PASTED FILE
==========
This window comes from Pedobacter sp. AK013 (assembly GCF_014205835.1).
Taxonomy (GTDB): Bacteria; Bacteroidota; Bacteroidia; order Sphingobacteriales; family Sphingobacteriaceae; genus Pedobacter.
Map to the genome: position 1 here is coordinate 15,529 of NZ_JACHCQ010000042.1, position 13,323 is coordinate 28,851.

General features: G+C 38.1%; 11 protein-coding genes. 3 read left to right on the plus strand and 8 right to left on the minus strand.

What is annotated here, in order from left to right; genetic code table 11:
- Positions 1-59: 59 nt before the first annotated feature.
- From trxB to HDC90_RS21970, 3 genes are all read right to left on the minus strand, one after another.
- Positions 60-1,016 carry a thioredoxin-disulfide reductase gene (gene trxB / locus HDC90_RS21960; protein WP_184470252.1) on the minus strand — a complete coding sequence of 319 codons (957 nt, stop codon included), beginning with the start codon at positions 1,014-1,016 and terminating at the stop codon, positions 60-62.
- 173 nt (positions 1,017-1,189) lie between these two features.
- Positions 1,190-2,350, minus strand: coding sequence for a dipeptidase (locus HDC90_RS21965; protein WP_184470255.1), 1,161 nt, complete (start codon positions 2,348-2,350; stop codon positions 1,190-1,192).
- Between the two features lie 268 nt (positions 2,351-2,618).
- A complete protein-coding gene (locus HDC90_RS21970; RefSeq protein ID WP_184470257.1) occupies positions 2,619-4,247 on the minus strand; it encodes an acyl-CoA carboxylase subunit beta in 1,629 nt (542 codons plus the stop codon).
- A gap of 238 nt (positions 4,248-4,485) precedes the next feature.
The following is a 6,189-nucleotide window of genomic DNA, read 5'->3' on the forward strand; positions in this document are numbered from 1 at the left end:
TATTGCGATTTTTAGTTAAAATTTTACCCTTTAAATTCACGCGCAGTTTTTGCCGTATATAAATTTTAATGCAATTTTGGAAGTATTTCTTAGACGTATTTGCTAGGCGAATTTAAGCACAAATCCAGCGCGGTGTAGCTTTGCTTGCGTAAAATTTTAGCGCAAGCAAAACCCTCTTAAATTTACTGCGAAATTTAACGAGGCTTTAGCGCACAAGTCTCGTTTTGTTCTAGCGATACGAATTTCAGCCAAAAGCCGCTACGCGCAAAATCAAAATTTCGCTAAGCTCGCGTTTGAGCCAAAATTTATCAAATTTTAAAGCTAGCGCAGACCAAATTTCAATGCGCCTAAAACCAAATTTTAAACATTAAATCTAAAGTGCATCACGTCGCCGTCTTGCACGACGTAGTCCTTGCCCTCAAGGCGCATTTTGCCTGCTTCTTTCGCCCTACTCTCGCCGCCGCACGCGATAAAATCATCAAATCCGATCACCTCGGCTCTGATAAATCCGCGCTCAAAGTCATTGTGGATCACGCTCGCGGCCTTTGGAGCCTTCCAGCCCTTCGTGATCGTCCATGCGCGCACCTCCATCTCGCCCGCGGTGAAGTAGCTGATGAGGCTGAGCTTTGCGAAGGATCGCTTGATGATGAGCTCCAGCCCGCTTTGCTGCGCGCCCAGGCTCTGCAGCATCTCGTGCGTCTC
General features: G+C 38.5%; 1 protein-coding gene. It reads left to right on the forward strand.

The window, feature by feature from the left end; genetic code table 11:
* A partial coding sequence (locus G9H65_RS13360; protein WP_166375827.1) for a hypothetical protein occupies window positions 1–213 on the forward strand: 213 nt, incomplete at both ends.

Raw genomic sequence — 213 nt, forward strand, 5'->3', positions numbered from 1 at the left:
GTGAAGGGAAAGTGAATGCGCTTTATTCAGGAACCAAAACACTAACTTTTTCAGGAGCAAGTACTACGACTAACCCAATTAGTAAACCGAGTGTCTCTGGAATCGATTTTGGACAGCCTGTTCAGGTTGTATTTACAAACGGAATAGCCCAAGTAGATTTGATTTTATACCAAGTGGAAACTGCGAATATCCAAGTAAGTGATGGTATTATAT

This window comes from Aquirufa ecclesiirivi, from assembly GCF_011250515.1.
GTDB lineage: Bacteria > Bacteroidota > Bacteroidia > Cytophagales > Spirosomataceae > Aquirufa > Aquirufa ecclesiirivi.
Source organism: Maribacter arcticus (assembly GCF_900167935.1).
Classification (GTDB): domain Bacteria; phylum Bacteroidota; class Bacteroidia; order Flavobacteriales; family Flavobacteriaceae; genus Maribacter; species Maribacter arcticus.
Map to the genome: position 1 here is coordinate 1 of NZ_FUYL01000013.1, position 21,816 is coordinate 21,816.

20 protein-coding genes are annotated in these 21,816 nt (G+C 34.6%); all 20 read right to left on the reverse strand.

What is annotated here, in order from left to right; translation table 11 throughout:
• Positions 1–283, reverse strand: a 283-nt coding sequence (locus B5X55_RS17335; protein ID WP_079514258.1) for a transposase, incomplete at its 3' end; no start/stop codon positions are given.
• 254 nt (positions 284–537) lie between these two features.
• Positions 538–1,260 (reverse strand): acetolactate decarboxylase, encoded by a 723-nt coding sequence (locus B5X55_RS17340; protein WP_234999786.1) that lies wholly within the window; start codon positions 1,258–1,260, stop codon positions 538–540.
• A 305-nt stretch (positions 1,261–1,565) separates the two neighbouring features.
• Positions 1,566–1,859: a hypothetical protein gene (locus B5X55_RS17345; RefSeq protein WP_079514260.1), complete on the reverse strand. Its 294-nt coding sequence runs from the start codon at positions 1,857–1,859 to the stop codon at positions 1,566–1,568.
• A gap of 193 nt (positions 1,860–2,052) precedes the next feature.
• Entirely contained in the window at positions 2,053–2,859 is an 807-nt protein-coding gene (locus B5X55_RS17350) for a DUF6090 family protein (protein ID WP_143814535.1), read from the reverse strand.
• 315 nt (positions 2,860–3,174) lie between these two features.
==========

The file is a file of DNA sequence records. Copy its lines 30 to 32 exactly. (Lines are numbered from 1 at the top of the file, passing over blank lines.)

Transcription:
• Positions 538–1,260 (reverse strand): acetolactate decarboxylase, encoded by a 723-nt coding sequence (locus B5X55_RS17340; protein WP_234999786.1) that lies wholly within the window; start codon positions 1,258–1,260, stop codon positions 538–540.
• A 305-nt stretch (positions 1,261–1,565) separates the two neighbouring features.
• Positions 1,566–1,859: a hypothetical protein gene (locus B5X55_RS17345; RefSeq protein WP_079514260.1), complete on the reverse strand. Its 294-nt coding sequence runs from the start codon at positions 1,857–1,859 to the stop codon at positions 1,566–1,568.